One particular use of cardiac wall motion sensors is in the context of regulating cardiac stimulation. Implantable cardiac stimulating devices may be used to provide therapy in response to a variety of pathological cardiac arrhythmias. In particular, implantable cardiac stimulating devices may be capable of providing "tiered therapy," in which the type of electrical stimulation provided by the device is determined in accordance with the severity of the arrhythmia, with more aggressive therapies being applied in response to more severe arrhythmias. Thus, a cardiac stimulating device may respond to a relatively mild occurrence of tachycardia by delivering antitachycardia pacing pulses of approximately twenty-five to thirty microjoules in a sequence known to interrupt such an arrhythmia. In response to a relatively more severe occurrence of tachycardia, the device may deliver a low energy shock on the order of approximately two to five joules, either in combination with, or as an alternative to, antitachycardia pacing pulses. In response to an occurrence of an even more severe arrhythmia (ventricular fibrillation for example), the implantable cardiac stimulating device may deliver a high energy "defibrillation" shock on the order of approximately ten to forty joules.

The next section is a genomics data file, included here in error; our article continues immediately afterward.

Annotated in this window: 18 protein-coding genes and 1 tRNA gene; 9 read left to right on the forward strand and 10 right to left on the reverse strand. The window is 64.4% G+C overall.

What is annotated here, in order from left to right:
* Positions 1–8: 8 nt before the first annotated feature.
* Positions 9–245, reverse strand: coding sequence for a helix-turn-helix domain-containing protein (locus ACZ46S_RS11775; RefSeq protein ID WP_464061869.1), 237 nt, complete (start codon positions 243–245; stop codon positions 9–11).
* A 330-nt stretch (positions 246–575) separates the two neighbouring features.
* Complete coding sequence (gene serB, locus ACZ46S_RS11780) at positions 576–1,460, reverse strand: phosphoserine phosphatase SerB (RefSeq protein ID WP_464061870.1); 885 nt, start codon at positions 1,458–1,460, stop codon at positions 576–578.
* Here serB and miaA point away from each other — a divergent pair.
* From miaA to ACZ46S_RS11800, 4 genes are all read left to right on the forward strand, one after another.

Implantable cardiac stimulating devices are also employed to provide pacing pulses to cardiac tissue for the purpose of maintaining a heart rate at a physiologically acceptable rate (i.e., to provide "bradycardia pacing support"). Bradycardia pacing support may be provided by a dedicated pacemaker, or by a device that is also capable of providing other forms of therapy, such as tiered therapy.